3. How do I interface with external sources? Hugely important.  I like to know how to share data/logic/services from my platform with another, and how to leverage data/logic/services from another platform into mine. 
  4. When do I plug-in vs. embed?  I like to know when it is smartest to embed a particular piece of logic within a component instead of linking to an external component.  For instance, in BizTalk, when would I write code in a map or orchestration versus call out to an external assembly?  That may seem obvious to a BizTalk guru, but not so much to a .NET guru who picks up BizTalk for the first time.  For Dynamics CRM, should I embed JavaScript on a form or reference an external JS file?
  5. What changes affect the object at an API level? This may relate to more UI-heavy platforms.  If I add validation or authorization requirements to a data entity on a screen, do those validation and security restrictions also come into play when accessing the object via the API?  Basically, I’m looking for which manipulations of an object are on a more superficial level versus all encompassing.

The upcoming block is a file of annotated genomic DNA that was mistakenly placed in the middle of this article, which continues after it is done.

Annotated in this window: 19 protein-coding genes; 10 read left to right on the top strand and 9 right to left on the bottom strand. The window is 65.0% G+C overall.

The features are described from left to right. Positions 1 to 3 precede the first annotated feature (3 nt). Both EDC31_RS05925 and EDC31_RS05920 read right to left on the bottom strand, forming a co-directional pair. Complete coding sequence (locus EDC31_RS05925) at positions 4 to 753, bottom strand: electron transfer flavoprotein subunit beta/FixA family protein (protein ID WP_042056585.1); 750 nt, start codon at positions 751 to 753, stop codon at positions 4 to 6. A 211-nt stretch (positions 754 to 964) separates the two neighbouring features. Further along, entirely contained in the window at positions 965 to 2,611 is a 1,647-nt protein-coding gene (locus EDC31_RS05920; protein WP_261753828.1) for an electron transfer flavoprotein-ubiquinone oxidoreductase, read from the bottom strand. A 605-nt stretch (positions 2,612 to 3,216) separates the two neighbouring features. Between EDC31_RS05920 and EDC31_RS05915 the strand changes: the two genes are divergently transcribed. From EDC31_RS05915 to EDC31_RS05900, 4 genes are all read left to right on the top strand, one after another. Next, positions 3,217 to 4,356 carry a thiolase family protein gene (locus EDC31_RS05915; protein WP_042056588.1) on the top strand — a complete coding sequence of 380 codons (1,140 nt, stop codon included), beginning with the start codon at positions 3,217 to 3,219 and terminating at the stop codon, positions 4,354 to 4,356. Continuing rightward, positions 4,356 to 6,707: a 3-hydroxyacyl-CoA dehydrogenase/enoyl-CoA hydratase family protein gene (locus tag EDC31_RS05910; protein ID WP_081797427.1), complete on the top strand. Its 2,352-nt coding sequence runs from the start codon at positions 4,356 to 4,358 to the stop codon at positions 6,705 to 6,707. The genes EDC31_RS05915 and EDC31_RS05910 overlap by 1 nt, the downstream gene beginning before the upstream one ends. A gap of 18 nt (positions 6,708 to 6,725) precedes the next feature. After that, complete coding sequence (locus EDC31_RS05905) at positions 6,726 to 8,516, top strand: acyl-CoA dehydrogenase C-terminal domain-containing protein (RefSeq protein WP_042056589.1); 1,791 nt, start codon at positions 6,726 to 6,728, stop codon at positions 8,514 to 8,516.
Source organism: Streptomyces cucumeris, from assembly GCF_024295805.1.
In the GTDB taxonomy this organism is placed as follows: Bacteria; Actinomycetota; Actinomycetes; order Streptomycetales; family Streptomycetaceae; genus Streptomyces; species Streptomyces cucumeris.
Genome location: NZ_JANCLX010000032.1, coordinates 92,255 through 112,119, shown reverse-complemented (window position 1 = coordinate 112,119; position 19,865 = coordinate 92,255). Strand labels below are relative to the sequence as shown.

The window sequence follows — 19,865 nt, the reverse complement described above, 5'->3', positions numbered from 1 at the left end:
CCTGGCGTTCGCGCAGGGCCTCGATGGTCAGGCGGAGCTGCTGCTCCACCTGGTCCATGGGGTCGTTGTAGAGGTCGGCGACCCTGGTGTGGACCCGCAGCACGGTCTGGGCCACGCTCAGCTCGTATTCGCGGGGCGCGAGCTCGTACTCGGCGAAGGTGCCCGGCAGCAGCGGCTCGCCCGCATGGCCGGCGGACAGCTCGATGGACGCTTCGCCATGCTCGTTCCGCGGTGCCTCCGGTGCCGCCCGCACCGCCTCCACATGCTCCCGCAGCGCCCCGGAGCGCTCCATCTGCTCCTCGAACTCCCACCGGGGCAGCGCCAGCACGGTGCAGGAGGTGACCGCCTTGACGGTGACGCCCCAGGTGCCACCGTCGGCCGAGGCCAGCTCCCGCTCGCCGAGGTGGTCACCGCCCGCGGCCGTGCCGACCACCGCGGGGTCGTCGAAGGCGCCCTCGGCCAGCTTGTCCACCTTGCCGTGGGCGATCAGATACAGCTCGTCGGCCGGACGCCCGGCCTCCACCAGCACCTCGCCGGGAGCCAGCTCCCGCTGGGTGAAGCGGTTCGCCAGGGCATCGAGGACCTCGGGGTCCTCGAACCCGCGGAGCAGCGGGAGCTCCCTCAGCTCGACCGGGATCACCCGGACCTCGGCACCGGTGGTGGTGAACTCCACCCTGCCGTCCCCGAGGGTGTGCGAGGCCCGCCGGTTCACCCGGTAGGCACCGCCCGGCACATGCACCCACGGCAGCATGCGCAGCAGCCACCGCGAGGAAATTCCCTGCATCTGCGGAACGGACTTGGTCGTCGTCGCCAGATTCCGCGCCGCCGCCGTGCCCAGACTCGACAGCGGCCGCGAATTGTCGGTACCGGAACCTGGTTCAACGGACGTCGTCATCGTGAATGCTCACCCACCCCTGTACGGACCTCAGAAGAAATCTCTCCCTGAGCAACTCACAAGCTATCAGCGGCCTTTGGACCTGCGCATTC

6. How do you package up artifacts for source control or deployment? You can learn a lot about a platform by seeing how to package up a solution.  Is it a hodge podge of configuration files or a neat little installable package?  What are all the things that go into a deployment package?  This may give me an appreciation for how to build the solution on the platform.
  7. What is shared between components of the framework? I like to know what artifacts are leveraged across all pieces of the platform.  Are security roles visible everywhere?  What if I build a code contract or schema and want to use it in multiple subsystems?  Can I write a helper function and use that all over the place?
  8. What is supported vs. unsupported code/activities/tweaks? Most platforms that I’ve come across allow you to do all sorts of things that make your life harder later.  So I like to know which things break my support contract (e.g. screwing with underlying database indexes), are just flat out disallowed (e.g. Google App Engine and saving files to the VM disk), or just not a good idea.  In Dynamics CRM, this could include the types of javascript that you can include on the page.  There are things you CAN do, but things that won’t survive an upgrade.